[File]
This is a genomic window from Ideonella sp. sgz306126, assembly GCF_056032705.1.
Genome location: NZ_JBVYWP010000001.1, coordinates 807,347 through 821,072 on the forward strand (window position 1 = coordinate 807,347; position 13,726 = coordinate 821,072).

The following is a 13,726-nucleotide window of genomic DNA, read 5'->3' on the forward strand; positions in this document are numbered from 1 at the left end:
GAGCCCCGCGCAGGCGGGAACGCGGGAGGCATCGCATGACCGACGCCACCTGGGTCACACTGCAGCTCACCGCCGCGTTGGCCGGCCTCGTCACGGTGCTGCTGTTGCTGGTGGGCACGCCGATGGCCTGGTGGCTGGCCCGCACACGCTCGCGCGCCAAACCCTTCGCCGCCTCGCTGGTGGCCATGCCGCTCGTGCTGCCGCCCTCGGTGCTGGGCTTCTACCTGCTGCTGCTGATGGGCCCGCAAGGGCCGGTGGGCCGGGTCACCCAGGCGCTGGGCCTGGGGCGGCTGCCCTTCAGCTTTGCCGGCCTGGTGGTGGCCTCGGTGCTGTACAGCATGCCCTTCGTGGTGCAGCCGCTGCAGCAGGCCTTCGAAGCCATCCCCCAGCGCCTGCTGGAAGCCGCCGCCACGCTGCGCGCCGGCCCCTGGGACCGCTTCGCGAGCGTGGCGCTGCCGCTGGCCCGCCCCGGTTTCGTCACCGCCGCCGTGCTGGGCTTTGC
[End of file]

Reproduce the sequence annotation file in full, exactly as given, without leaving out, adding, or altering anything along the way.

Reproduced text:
This is a genomic window from Ideonella sp. sgz306126, assembly GCF_056032705.1.
Genome location: NZ_JBVYWP010000001.1, coordinates 807,347 through 821,072 on the forward strand (window position 1 = coordinate 807,347; position 13,726 = coordinate 821,072).

The following is a 13,726-nucleotide window of genomic DNA, read 5'->3' on the forward strand; positions in this document are numbered from 1 at the left end:
GAGCCCCGCGCAGGCGGGAACGCGGGAGGCATCGCATGACCGACGCCACCTGGGTCACACTGCAGCTCACCGCCGCGTTGGCCGGCCTCGTCACGGTGCTGCTGTTGCTGGTGGGCACGCCGATGGCCTGGTGGCTGGCCCGCACACGCTCGCGCGCCAAACCCTTCGCCGCCTCGCTGGTGGCCATGCCGCTCGTGCTGCCGCCCTCGGTGCTGGGCTTCTACCTGCTGCTGCTGATGGGCCCGCAAGGGCCGGTGGGCCGGGTCACCCAGGCGCTGGGCCTGGGGCGGCTGCCCTTCAGCTTTGCCGGCCTGGTGGTGGCCTCGGTGCTGTACAGCATGCCCTTCGTGGTGCAGCCGCTGCAGCAGGCCTTCGAAGCCATCCCCCAGCGCCTGCTGGAAGCCGCCGCCACGCTGCGCGCCGGCCCCTGGGACCGCTTCGCGAGCGTGGCGCTGCCGCTGGCCCGCCCCGGTTTCGTCACCGCCGCCGTGCTGGGCTTTGC